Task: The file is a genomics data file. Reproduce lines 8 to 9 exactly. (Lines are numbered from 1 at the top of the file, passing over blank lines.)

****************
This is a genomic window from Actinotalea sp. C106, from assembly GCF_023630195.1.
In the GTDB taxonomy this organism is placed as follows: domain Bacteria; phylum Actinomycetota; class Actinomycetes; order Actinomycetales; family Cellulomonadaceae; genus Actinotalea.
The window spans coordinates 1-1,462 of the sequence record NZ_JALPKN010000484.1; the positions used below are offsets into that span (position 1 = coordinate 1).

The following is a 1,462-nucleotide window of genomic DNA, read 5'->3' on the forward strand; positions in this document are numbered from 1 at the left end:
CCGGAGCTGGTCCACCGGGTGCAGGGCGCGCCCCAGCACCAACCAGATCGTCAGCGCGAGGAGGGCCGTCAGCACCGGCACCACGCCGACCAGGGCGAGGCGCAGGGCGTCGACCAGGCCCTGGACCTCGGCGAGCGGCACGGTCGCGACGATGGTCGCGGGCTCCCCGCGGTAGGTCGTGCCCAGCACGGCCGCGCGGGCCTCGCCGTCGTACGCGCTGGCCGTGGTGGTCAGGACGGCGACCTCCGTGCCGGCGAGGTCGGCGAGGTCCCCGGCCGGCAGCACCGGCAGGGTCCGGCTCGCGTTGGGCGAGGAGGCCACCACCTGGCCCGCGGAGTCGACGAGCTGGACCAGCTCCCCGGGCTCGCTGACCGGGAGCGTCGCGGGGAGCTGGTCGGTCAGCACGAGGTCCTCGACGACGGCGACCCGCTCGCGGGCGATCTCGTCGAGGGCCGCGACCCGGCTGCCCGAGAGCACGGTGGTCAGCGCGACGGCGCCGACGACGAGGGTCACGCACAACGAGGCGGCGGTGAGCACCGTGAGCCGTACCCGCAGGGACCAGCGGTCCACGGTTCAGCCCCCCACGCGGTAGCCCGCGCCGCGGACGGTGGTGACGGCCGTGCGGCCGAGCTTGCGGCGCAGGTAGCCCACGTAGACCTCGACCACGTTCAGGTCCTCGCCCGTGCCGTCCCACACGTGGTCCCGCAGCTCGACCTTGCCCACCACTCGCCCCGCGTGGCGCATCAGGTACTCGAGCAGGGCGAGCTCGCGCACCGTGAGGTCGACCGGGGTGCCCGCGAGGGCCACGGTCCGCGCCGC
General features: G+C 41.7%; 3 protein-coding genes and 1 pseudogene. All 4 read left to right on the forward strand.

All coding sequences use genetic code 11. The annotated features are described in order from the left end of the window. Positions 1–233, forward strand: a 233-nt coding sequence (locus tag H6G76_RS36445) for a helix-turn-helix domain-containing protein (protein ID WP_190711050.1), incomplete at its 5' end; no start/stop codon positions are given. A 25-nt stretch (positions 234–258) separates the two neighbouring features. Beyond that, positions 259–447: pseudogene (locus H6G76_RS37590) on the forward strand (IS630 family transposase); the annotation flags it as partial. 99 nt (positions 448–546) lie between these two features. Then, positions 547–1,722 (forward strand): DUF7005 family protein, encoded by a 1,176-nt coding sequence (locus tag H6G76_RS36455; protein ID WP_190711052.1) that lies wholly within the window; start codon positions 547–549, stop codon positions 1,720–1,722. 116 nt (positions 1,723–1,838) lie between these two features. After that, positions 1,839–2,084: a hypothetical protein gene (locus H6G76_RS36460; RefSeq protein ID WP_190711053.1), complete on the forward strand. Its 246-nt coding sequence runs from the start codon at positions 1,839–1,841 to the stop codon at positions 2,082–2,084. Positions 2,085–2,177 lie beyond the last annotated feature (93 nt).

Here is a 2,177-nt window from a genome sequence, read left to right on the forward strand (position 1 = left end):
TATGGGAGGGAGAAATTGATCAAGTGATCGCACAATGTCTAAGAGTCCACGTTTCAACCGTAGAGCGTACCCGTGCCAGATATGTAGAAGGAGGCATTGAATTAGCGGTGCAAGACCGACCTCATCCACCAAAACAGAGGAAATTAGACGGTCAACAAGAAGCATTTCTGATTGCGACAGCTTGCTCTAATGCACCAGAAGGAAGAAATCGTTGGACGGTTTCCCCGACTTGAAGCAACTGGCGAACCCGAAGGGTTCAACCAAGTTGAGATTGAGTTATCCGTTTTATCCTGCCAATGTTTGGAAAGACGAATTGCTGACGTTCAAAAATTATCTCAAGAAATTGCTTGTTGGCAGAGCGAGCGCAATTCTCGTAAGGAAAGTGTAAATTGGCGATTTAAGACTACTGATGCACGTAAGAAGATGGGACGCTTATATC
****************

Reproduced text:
Here is a 2,177-nt window from a genome sequence, read left to right on the forward strand (position 1 = left end):
TATGGGAGGGAGAAATTGATCAAGTGATCGCACAATGTCTAAGAGTCCACGTTTCAACCGTAGAGCGTACCCGTGCCAGATATGTAGAAGGAGGCATTGAATTAGCGGTGCAAGACCGACCTCATCCACCAAAACAGAGGAAATTAGACGGTCAACAAGAAGCATTTCTGATTGCGACAGCTTGCTCTAATGCACCAGAAGGAAGAAATCGTTGGACGGTTTCCCCGACTTGAAGCAACTGGCGAACCCGAAGGGTTCAACCAAGTTGAGATTGAGTTATCCGTTTTATCCTGCCAATGTTTGGAAAGACGAATTGCTGACGTTCAAAAATTATCTCAAGAAATTGCTTGTTGGCAGAGCGAGCGCAATTCTCGTAAGGAAAGTGTAAATTGGCGATTTAAGACTACTGATGCACGTAAGAAGATGGGACGCTTATATC